Large ion currents and ion energies were found at low and high discharge voltages. At high voltage, the acceleration zone recedes and exposes the wall to more current and high energy ions. At low voltage, the ion beam diverges more readily and sheath energies are higher.
that exiting the thruster. This angle is shown to have a rough correlation with the plume divergence angle.
parameters at the wall are best obtained using Langmuir probes flush-mounted along the channel walls, since traditional methods cannot obtain the required proximity (see right).
Extrapolation of Plasma Properties
The data from this study must be compared to current simulation results in order to validate/refine existing wall physics and erosion models. The hybrid-PIC code HPHall-2 is used at JPL to simulate channel and near-field physics of Hall thrusters.
The measured ion current densities and energies can be used to estimate the wall erosion rate at each position. The sputtering yield is the volumetric rate of erosion per unit charge to the surface, and is dependent upon ion impact energy, incident angle, and wall material. This yield is usually derived from limited experimental data and contains large uncertainties.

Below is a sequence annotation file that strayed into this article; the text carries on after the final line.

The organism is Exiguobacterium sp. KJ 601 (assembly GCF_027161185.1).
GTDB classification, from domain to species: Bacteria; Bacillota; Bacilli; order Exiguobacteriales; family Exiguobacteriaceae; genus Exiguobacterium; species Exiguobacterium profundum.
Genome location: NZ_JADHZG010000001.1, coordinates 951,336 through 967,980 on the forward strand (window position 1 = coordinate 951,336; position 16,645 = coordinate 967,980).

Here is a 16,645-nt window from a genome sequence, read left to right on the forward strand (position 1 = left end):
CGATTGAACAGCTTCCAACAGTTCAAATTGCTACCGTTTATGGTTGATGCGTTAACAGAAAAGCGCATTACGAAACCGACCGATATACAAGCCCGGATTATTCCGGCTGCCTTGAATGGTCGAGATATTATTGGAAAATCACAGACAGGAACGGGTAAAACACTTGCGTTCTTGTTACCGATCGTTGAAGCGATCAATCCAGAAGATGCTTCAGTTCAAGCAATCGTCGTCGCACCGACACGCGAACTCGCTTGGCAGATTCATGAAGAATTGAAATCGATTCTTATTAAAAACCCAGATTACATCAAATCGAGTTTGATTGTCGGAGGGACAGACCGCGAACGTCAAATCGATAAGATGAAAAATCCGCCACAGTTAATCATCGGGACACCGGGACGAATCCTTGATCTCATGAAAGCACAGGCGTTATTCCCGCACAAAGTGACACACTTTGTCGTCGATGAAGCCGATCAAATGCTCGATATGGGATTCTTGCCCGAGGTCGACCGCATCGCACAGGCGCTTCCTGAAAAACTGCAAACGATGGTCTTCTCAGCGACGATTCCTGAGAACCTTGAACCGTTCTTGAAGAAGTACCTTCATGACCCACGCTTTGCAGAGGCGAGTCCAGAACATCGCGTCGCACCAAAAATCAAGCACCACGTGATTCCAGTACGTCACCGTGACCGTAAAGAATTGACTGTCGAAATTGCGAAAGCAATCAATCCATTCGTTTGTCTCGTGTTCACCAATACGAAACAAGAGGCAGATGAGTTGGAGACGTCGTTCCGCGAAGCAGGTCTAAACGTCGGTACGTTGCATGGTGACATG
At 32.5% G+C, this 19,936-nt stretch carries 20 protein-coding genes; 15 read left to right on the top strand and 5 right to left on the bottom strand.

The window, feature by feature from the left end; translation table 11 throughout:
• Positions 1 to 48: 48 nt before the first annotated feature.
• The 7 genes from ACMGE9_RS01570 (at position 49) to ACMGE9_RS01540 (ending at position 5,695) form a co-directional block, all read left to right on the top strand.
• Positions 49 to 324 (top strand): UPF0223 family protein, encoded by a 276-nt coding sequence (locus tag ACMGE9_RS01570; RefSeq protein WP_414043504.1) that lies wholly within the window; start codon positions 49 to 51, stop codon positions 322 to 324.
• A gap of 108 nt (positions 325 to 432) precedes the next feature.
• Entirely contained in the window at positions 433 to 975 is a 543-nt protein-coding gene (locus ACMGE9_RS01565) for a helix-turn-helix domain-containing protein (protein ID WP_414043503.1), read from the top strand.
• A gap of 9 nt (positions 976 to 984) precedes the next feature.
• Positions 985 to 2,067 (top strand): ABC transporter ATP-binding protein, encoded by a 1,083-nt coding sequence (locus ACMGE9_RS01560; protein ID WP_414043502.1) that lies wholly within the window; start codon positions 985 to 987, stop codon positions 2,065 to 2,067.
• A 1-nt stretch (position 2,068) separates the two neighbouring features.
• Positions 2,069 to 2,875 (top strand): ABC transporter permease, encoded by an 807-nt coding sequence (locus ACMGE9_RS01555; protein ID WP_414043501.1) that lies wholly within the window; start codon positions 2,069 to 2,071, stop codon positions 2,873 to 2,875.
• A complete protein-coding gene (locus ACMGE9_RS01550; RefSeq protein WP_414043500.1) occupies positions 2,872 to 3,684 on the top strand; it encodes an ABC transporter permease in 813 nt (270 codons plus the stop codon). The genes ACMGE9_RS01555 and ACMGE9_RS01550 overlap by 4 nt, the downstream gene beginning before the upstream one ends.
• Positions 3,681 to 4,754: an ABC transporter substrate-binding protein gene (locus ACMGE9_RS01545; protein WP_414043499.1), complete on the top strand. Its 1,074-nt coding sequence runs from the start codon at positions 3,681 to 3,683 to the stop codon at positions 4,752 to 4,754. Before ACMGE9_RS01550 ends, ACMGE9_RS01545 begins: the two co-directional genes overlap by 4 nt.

Figure from: Reid, B. M. and Gallimore, A. D., "Langmuir Probe Measurements in the Discharge Channel of a 6-kW Hall Thruster," Presented at the 44th AIAA/ASME/SAE/ASEE Joint Propulsion Conference and Exhibit, AIAA-2008-4920, Hartford, CT, July 21 - 23, 2008.
Due to the limited size of the interrogation zone, extrapolation of the data set to the entire channel length was performed using fitting functions. The functions were derived from proper fits to other data taken within the channel that had higher spatial resolution and a wider range.
In particular, near-wall plasma properties and erosion rate predictions must be compared between experiment and simulation. The existing sheath and sputtering models must then be refined to better match observations.
Future flush-mounted probe studies may also be done to enhance the current data set at desired operating conditions.
Five Langmuir probes were flush-mounted onto each channel wall, concentrated near the thruster exit plane. Data were taken across nine operating conditions under a wide range of discharge voltages and powers.
Plasma and floating potentials were extrapolated using sigmoid functions, while electron temperature was calculated using the difference between the two potentials. Ion current density was extrapolated using a combination of Gaussian and Lorentzian functions.
The estimated wall erosion rate exhibits the expected shape based on observed profiles. It also loosely follows the calculated ion power deposition density, although this does not strictly hold in all instances. The recession rate is ~10X greater than expected, indicating the sputtering model requires refinement.
Relevant properties near the wall were measured: ion current density; electron temperature; floating potential; and plasma potential. These properties were then used to characterize the ion power deposited onto the channel walls as well as to predict erosion rates.
Questions? Contact R. Shastry at email@example.com